- 1 - Do you have money for a deposit?
- 2 - Do you have a solid savings and emergency fund?
- 3 - Is your credit score in good shape?
- 4 - Do you have a handle on your debt?
- 5 - Can you afford the monthly expenses?
Homeownership is a huge milestone in life, but it is not a decision that should be taken lightly. It requires serious thought, extensive research, and a lot of time.
You might have reached the point where you think you are ready to buy a house but there are many factors to consider.
You might feel like you are a bit unprepared and you are uncertain about the road ahead. This is completely natural if you are a first-time buyer!
Here are 5 questions that you need to ask yourself before taking that leap:
1 – Do you have money for a deposit?
Most financial institutions want buyers to put down a deposit of 10%-20%, depending on their policies.
If, for example, you want to buy a home of R1 million, you need a deposit of at least R100,000 to secure your home loan. Do you have enough money saved up for this?
It is also important to remember that the more money you put down as a deposit, the less your monthly bond payments will be. You will also pay less interest throughout the length of your bond.
2 – Do you have a solid savings and emergency fund?
You might have enough saved up for the deposit, but did you remember to save up for the so-called closing costs? These include legal fees, transfer fees, and bond registration costs, amongst others.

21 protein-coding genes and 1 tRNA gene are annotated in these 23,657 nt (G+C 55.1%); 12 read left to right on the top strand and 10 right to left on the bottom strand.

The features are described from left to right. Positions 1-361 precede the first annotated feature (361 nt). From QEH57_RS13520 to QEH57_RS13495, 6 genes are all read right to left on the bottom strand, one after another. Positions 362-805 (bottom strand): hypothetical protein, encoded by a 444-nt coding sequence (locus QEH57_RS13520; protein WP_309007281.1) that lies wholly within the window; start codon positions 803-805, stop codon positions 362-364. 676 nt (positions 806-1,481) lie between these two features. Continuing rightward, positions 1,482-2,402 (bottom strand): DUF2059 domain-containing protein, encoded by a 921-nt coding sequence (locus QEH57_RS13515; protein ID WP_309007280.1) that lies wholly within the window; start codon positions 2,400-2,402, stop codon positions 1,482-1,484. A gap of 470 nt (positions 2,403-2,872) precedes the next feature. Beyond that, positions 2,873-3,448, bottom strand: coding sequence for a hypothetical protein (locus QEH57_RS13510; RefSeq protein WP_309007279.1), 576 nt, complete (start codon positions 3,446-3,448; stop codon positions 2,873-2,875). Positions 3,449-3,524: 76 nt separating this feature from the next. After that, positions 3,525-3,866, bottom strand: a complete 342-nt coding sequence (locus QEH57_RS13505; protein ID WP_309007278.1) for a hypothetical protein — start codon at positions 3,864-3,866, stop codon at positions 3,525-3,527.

You might also find that the home might need a few repairs and this is something that you will have to pay out of your pocket. These are things that you don’t necessarily think about when you rent because all of these responsibilities belong to the owner.
In this case, however, there is no landlord to fall back on. You are the homeowner.
3 – Is your credit score in good shape?
Many homeowners are concerned that they won’t be able to buy a house because they have a bad credit score.
The truth is that you don’t need perfect credit to buy a house.
There are many options available for first-time homebuyers. Having said that, the better your credit score, the better the chances of applying for a lower mortgage rate which will save you money in the long run.
Before you start house-hunting, make sure that you have paid off most of your debts and that your finances are in good shape.
4 – Do you have a handle on your debt?
Your credit score and your debt go hand in hand. If you want a healthy credit score, you need to get a grip on your debt. You don’t have to be completely debt-free to buy a home.
Financial institutions know that things like car loans, student loans, and other bills play an important part in a home buyer’s life. But they still want to know if you’ll be able to afford your monthly bond payment whilst still paying off your debt.
Lenders look at the so-called debt-to-income ratio to see how much of your monthly income goes towards paying off debt. The better this ratio looks, the better for you.
5 – Can you afford the monthly expenses?
To figure out whether you can afford the monthly expenses of running a home, you need to first calculate the mortgage payment.
Unfortunately, it doesn’t stop there – you then need to take into consideration the property taxes and insurance, rates and taxes, and utility bills. Then only you can start working on groceries and other necessities you might need. Make sure you’ve done the math before committing.
You must be truthful with yourself about your finances when answering these questions. Don’t get caught in an uncomfortable position because you didn’t do enough research and preparation ahead of time!